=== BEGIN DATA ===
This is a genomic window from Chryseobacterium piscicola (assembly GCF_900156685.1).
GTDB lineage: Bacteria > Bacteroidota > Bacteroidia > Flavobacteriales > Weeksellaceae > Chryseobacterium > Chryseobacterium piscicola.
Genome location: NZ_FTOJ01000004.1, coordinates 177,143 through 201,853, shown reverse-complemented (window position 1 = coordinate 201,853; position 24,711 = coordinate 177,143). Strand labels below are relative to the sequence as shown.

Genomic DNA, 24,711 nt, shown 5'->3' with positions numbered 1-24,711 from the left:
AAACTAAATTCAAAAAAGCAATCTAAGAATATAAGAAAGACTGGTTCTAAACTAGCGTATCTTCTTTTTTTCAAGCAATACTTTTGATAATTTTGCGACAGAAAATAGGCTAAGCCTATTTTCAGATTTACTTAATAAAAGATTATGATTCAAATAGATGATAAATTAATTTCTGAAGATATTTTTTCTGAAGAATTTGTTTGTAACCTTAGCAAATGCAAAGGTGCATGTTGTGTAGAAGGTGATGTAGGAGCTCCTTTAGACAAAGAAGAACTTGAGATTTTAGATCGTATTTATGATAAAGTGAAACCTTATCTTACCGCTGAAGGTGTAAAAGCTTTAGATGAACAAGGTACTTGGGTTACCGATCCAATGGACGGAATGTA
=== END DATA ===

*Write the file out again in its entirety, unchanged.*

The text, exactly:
This is a genomic window from Chryseobacterium piscicola (assembly GCF_900156685.1).
GTDB lineage: Bacteria > Bacteroidota > Bacteroidia > Flavobacteriales > Weeksellaceae > Chryseobacterium > Chryseobacterium piscicola.
Genome location: NZ_FTOJ01000004.1, coordinates 177,143 through 201,853, shown reverse-complemented (window position 1 = coordinate 201,853; position 24,711 = coordinate 177,143). Strand labels below are relative to the sequence as shown.

Genomic DNA, 24,711 nt, shown 5'->3' with positions numbered 1-24,711 from the left:
AAACTAAATTCAAAAAAGCAATCTAAGAATATAAGAAAGACTGGTTCTAAACTAGCGTATCTTCTTTTTTTCAAGCAATACTTTTGATAATTTTGCGACAGAAAATAGGCTAAGCCTATTTTCAGATTTACTTAATAAAAGATTATGATTCAAATAGATGATAAATTAATTTCTGAAGATATTTTTTCTGAAGAATTTGTTTGTAACCTTAGCAAATGCAAAGGTGCATGTTGTGTAGAAGGTGATGTAGGAGCTCCTTTAGACAAAGAAGAACTTGAGATTTTAGATCGTATTTATGATAAAGTGAAACCTTATCTTACCGCTGAAGGTGTAAAAGCTTTAGATGAACAAGGTACTTGGGTTACCGATCCAATGGACGGAATGTA